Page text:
Product performance

The three products reviewed this month all have a strike date of 11 December 2009. The products are valued weekly and the results are shown along with the performance of the underlying asset. All three products are fairly typical of products that are issued regularly in the US retail market.

The first product is a six-year principal-protected note linked to the Financial Select Sector SPDR Fund. Participation is 100% in the index and the cap is set at roughly 131%, which is equivalent to 5.55% annually compounded. The two biggest influences on the price of this product are the spot price of the index and the risk-free rate. Since the strike date, the index has reached highs of 117% and lows of 97%. The fall in the risk-free rate since the strike date has the effect of increasing the value of the zero-coupon bond and therefore of the product. Products priced when rates are low allow less money to be spent on the purchase of upside options, ie. products priced between April and June.

The second graph shows the performance of a two-year accelerated growth product linked to the iShares Dow Jones US Real Estate Index Fund. This underlying is commonly linked to accelerated growth products in the US market. The product is double geared on the upside and has no protection barrier. Figure 2 illustrates how sensitive the price is to changes in the underyling. The value of the product remains above the spot level. However, as the spot rises there is a sharp fall in the price in mid-May as the spot level fell. As the product has no form of downside protection, investors will suffer a loss of capital on a 1:1 basis if the index has fallen below its initial level at maturity. This makes the price of the product more sensitive to falls in the spot level in comparison to a product with some form of buffer or barrier.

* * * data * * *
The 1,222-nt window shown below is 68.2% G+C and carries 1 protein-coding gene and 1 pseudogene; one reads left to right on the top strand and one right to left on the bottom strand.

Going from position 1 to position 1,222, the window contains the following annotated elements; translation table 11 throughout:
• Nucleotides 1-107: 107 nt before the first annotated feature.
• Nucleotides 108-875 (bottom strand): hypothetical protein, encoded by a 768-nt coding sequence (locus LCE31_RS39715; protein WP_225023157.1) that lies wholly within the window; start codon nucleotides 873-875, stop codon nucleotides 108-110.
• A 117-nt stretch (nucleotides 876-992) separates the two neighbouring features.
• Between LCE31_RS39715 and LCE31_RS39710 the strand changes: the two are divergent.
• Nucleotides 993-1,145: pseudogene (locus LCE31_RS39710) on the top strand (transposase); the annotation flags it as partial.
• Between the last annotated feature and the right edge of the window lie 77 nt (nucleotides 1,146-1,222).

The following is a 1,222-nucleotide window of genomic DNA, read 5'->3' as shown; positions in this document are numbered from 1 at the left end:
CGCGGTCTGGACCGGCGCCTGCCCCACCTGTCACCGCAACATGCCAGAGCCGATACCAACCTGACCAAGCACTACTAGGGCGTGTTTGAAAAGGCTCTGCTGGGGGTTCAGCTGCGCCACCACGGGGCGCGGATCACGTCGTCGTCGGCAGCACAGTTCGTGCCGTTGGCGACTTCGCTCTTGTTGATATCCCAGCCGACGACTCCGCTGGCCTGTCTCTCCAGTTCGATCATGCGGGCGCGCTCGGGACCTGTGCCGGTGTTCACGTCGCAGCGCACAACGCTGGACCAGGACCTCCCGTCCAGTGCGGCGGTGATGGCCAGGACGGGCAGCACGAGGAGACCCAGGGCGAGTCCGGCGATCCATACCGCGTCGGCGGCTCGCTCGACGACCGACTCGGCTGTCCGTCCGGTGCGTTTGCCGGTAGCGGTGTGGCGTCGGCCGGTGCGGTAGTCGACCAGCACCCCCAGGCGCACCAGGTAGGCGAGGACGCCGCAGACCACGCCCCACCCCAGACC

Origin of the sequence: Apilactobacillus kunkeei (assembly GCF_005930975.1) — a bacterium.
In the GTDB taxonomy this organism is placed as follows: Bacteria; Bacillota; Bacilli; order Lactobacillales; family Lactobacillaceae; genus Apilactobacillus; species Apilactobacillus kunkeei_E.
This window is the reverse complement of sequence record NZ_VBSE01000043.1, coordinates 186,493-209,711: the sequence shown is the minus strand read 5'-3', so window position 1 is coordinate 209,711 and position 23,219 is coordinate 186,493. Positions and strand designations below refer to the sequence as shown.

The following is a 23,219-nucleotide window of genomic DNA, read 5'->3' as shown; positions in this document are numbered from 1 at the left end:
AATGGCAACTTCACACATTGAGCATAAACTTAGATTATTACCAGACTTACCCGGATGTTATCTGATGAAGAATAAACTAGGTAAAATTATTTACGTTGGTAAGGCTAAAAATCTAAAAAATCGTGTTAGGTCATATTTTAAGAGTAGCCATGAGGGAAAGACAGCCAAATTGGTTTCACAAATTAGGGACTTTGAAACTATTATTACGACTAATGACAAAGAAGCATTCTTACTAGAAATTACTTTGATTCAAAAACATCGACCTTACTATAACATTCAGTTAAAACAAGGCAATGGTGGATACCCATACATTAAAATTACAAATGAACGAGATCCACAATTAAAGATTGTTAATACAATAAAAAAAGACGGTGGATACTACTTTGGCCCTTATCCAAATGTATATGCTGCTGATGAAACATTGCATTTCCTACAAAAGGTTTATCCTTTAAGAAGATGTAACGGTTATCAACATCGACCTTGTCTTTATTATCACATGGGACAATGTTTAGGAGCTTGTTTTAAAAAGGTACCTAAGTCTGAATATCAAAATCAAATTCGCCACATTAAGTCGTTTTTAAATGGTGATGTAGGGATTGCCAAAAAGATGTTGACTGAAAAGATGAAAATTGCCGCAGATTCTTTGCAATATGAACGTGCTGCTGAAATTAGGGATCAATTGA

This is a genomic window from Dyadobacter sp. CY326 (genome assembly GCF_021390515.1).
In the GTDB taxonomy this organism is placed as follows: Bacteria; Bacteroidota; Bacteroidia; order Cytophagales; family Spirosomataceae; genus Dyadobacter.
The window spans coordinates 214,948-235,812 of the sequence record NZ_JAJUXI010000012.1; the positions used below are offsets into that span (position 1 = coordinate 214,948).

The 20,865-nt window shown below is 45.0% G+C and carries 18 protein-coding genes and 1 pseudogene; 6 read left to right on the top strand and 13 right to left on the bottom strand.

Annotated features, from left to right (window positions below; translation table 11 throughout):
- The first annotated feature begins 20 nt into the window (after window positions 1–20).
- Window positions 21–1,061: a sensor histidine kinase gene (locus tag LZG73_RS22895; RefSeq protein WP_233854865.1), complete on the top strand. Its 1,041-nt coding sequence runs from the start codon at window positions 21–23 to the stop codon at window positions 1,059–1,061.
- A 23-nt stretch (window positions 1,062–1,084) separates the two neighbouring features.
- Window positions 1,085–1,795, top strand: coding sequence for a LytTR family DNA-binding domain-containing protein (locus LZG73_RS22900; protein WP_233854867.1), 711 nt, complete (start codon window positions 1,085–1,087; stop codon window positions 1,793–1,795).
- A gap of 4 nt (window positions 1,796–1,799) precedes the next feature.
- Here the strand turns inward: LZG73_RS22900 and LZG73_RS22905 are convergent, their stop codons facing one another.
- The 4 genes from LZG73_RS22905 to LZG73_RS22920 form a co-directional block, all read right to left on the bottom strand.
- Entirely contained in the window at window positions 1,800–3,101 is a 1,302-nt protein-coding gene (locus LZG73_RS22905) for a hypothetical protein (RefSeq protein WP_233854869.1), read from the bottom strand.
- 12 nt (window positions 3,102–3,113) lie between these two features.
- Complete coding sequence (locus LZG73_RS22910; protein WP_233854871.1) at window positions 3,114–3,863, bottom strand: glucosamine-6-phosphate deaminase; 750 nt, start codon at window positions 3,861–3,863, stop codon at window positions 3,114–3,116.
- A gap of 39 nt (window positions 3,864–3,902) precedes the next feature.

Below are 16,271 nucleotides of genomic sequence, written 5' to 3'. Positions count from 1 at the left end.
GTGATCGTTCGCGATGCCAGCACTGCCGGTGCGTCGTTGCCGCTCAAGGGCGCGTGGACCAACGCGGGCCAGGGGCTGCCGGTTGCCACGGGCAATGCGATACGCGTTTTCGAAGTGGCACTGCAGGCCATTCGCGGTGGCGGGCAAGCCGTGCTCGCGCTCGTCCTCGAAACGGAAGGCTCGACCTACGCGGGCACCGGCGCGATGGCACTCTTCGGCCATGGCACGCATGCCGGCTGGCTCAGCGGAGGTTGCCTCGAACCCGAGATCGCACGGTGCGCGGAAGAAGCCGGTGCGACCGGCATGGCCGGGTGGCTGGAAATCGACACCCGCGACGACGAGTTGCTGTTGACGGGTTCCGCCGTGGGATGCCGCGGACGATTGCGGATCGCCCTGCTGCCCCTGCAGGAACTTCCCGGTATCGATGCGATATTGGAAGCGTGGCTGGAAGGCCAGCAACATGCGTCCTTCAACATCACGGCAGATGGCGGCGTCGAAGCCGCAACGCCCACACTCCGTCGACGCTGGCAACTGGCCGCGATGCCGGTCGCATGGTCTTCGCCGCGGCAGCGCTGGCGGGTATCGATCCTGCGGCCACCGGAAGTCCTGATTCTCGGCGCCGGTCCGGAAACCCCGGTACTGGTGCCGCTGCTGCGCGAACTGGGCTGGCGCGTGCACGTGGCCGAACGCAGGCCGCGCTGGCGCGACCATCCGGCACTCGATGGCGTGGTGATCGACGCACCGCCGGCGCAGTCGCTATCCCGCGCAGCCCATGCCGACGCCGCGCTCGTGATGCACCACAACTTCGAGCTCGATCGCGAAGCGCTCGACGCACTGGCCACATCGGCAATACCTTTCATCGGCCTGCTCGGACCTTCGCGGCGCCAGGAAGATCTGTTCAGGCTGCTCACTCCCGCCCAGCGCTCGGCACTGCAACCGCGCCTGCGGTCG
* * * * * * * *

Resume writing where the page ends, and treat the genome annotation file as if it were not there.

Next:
The final product is a one-year reverse convertible linked to the stock of JP Morgan Chase. The product includes a barrier of 80% which is observed on a daily basis. The investor will lose some of his capital on a 1:1 basis if the barrier is breached and fails to recover to at least its initial level by maturity. This products pays regular income but the investor does not benefit from rises in the stock. Figure 3 shows that as the spot price increases the price also rises as the probability of the barrier being breached diminishes. It also shows that for most of the time the spot value is below its initial level the price remains higher which reflects the payment of regular coupons.

Pricing focus

Taking a closer look at the pricing of the Merchant Capital Growth Plan: Principal Lock-in product. Capital is locked in if on any one of the product anniversaries the index is above 110% of its initial level. Returns of 135% of index performance are made if the final level of the index is above the initial level. The product comprises a knock-in put option with a barrier at 50%, an additional look-in feature and a call option.

The simplest way to calculate the additional value of the lock-in feature is to work out the value of the capital element without the lock-in and subtract this from the value of the capital element with the lock-in included. Using this method the value of the additional lock in element was calculated to be 3.5. The return component is the value of a call option with gearing of 135 and strike of 100. When pricing a product the issuer will include a fee element or profit and loss within the option price. For more complex options this is likely to be higher as the options are more difficult to hedge and therefore there is a higher chance that the issuer could suffer losses as a result. The price breakdown shown below is the fair value of the options so does not show the expected amount of any profit and loss added by the issuer.

A PDF of this article is available here

Only users who have a paid subscription or are part of a corporate subscription are able to print or copy content.

To access these options, along with all other subscription benefits, please contact info@risk.net or view our subscription options here: http://subscriptions.risk.net/subscribe

You are currently unable to copy this content. Please contact info@risk.net to find out more.

You need to sign in to use this feature. If you don’t have a Risk.net account, please register for a trial.

Sign in
You are currently on corporate access.

To use this feature you will need an individual account. If you have one already please sign in.

Sign in.

Alternatively you can request an individual account here